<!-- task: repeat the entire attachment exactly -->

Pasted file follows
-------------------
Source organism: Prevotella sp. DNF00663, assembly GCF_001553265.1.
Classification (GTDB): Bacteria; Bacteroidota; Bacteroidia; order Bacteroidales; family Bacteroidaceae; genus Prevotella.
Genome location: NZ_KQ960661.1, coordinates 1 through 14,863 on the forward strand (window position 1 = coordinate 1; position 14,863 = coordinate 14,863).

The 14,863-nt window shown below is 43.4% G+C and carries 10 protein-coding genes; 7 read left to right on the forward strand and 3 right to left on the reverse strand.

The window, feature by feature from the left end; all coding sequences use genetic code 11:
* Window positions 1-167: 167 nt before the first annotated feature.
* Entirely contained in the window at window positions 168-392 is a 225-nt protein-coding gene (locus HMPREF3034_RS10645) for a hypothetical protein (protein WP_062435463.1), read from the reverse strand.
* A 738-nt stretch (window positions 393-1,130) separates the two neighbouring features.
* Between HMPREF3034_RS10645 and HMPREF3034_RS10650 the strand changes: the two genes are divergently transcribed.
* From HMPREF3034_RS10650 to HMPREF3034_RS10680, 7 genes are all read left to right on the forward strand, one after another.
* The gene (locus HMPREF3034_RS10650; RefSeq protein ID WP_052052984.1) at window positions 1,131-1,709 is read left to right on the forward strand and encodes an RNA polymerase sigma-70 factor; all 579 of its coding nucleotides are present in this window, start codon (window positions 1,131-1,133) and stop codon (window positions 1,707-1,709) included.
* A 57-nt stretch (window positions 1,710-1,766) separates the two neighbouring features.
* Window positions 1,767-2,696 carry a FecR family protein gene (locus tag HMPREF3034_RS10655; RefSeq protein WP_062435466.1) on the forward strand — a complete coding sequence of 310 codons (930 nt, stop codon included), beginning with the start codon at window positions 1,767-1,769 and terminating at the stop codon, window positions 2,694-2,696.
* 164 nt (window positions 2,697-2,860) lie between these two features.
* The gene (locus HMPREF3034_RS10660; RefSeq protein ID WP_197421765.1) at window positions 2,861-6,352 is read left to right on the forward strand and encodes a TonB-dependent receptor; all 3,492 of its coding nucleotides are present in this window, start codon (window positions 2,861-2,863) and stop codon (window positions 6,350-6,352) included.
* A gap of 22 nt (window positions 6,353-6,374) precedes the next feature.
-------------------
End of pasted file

Source organism: Prevotella sp. DNF00663, assembly GCF_001553265.1.
Classification (GTDB): Bacteria; Bacteroidota; Bacteroidia; order Bacteroidales; family Bacteroidaceae; genus Prevotella.
Genome location: NZ_KQ960661.1, coordinates 1 through 14,863 on the forward strand (window position 1 = coordinate 1; position 14,863 = coordinate 14,863).

The 14,863-nt window shown below is 43.4% G+C and carries 10 protein-coding genes; 7 read left to right on the forward strand and 3 right to left on the reverse strand.

The window, feature by feature from the left end; all coding sequences use genetic code 11:
* Window positions 1-167: 167 nt before the first annotated feature.
* Entirely contained in the window at window positions 168-392 is a 225-nt protein-coding gene (locus HMPREF3034_RS10645) for a hypothetical protein (protein WP_062435463.1), read from the reverse strand.
* A 738-nt stretch (window positions 393-1,130) separates the two neighbouring features.
* Between HMPREF3034_RS10645 and HMPREF3034_RS10650 the strand changes: the two genes are divergently transcribed.
* From HMPREF3034_RS10650 to HMPREF3034_RS10680, 7 genes are all read left to right on the forward strand, one after another.
* The gene (locus HMPREF3034_RS10650; RefSeq protein ID WP_052052984.1) at window positions 1,131-1,709 is read left to right on the forward strand and encodes an RNA polymerase sigma-70 factor; all 579 of its coding nucleotides are present in this window, start codon (window positions 1,131-1,133) and stop codon (window positions 1,707-1,709) included.
* A 57-nt stretch (window positions 1,710-1,766) separates the two neighbouring features.
* Window positions 1,767-2,696 carry a FecR family protein gene (locus tag HMPREF3034_RS10655; RefSeq protein WP_062435466.1) on the forward strand — a complete coding sequence of 310 codons (930 nt, stop codon included), beginning with the start codon at window positions 1,767-1,769 and terminating at the stop codon, window positions 2,694-2,696.
* 164 nt (window positions 2,697-2,860) lie between these two features.
* The gene (locus HMPREF3034_RS10660; RefSeq protein ID WP_197421765.1) at window positions 2,861-6,352 is read left to right on the forward strand and encodes a TonB-dependent receptor; all 3,492 of its coding nucleotides are present in this window, start codon (window positions 2,861-2,863) and stop codon (window positions 6,350-6,352) included.
* A gap of 22 nt (window positions 6,353-6,374) precedes the next feature.